Day three Sunday:

Again it is cold. Has to be in the 20's. The wind is already blowing about 30 mph and howling through the trees. Hot coffee and cold Mountain house blueberry and granola ( outstanding I might add). We headed out for the far meadow with all the sign. As we approached the meadow that we set up on opening morning, we turned our headlamps off and went about it with out light's. We were about 3/4 of the way across when I turned my head and looked up into the top part of the meadow where I had sat the morning before. Three very light forms were moving around! I instantly stopped and whispered "elk" at the same time Jeremy whispered it as well. I dropped down to one knee, laid my muzzleloader on the meadow grass and got the glasses up. I was using 8x42 Meoptas and Jeremy 10x42 Leupy's. I counted 5 cows and one small bull. It was 6:20 and legal light was 6:35. All of a sudden here comes a beast of a bull. 6x6 with easily seen ivory tips . I whisper " big bull on the right". Jeremy can't see his antlers in his binos. I unsnap mine and give them to him. As soon as he sees him he responds " great bull Pat, get ready to shoot... range him first".. I grabbed my rangefinder and ranged the back of the meadow pines.. 269. I range the lone pine tree that the bull is standing next to and it comes back at 219. My load is 9 inches low at 200. I am confident I can make this shot and begin to try and find a solution to the 3 foot high meadow grass keeping me from taking a sit and resting on my knees. I then realized the wind... 30-40 mph full value right to left... The 350 grain kodiak will surely be pushed a good 18 or more inches in that time. I lowered my muzzleloader and whispered to Jeremy " I can't shoot"... He hands me back my binos and by this time he can see the bull in his. We are pegged now. The elk know we are there... It is 6:31. We can see the bull with our own eyes. He is looking right at us... What a magnificent animal. Jeremy asks " are you sure you can't shoot". I looked at him and said " no I can't.. He doesn't deserve a me throwing a shot in this wind".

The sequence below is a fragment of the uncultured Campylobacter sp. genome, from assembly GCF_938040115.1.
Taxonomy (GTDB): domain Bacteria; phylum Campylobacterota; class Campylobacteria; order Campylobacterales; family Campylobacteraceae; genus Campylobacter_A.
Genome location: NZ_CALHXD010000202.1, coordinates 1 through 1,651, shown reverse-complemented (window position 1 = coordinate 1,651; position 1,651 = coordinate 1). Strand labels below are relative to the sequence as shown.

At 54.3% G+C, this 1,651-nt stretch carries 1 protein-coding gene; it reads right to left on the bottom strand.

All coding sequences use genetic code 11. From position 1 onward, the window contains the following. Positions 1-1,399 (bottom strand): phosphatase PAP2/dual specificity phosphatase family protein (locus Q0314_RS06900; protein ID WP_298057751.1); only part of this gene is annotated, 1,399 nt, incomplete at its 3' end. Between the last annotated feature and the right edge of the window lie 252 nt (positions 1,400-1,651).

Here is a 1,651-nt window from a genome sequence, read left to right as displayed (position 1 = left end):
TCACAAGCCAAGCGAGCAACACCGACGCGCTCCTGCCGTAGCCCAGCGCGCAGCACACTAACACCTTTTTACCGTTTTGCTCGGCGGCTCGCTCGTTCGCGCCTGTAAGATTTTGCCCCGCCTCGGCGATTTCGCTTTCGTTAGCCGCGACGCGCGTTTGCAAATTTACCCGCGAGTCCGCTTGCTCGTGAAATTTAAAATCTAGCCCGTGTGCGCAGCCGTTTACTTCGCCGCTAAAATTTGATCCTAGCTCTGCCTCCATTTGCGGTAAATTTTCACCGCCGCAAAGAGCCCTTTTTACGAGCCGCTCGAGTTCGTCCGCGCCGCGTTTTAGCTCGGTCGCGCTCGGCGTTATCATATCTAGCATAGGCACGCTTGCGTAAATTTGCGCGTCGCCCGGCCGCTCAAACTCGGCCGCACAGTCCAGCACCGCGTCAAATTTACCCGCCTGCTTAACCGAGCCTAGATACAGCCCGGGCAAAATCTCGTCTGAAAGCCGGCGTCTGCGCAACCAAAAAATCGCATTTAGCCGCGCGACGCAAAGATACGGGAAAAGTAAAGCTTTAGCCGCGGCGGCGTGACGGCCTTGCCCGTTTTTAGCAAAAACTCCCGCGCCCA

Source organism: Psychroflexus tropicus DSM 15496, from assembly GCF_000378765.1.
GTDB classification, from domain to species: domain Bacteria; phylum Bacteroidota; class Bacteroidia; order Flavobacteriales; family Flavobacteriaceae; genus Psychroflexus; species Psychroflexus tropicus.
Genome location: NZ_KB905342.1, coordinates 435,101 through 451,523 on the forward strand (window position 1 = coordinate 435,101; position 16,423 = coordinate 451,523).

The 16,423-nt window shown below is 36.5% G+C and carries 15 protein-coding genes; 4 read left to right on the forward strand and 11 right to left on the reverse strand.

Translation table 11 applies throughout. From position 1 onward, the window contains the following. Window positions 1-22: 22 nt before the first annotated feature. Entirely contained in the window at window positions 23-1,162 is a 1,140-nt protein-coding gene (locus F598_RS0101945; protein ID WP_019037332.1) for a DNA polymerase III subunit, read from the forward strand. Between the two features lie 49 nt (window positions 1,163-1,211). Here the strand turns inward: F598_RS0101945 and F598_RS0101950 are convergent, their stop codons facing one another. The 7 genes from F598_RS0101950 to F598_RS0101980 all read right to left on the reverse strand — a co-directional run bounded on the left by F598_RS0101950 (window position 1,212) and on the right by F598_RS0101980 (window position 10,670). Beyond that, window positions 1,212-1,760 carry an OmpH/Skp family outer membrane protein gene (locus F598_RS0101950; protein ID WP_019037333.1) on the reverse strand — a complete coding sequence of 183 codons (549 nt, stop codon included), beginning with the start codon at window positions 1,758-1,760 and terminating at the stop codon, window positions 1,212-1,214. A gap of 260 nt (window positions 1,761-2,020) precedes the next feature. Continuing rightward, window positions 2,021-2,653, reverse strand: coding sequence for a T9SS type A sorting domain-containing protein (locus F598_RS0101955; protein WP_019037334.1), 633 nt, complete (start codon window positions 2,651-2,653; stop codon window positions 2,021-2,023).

We watched the elk dissolve into the black timber. Jeremy looks at me and says " we have a decision to make. We either head on over the other meadow and see if anything is there, or we wait a minute and haul ass around this bull, get downind, and smoke him". I didn't even have to think about it. I was already putting things away to make ready to move. " lets go get that bull" was my response.

We took off back on the trail around the meadow and fast walked for 10 minutes with out stopping. When we thought we were good enough, we cut into the timber. We let things settle down for a few minutes and we started calling again. 2 minutes later... BUGLE! Sounded far away but we had a fix. We consulted the topo and compared it to our satellite imagery and planned a route. Jeremy stated that the bull would be taking those cows to bed now deep in the timber but would have to cross a pretty big burn that was north facing so it would be pretty barren and I could shoot up to 100-150 yards depending on angle. The wind was perfect. Right in our faces. It was now or never. Lets go. It was 7:05am.

We took off. Into the burn. Every so often we would look at one another and point to our noses.. we could smell them. I was in the lead and picked up the herds tracks easily in the mud. We picked our way over the deadfalls and about 7:30am I stopped and looked at Jeremey. " did you hear that?" he asked. Yep that was a bugle. Far off. We can't even see the end of the burn yet. " Pat we may never catch up to him. Elk aren't like whitetails. If they want to they will take off and not stop for 5 miles." " I know. Lets keep after it. ". As we made our way out of the burn and into the thickest dark timber that could be found, there it was again, a lone Bugle. " Okay Pat, he may slow down now and bed up. lets grab some food quick, hydrate, and go." It was 8:15am. Cliff bars, gorp and some water down the hatch and we were on the track.

We slowly picked our way through the jungle of pines and deadfalls, walking dead into the 30 mph wind. We decided to split up and walk parallel on the ridge while we both cow called, hoping to sound like two hot cows. Bugle!!. We were closing the distance. Not much but it sounded closer. We continued on. Around 9:10am Jeremy motioned me down to him. I walked down.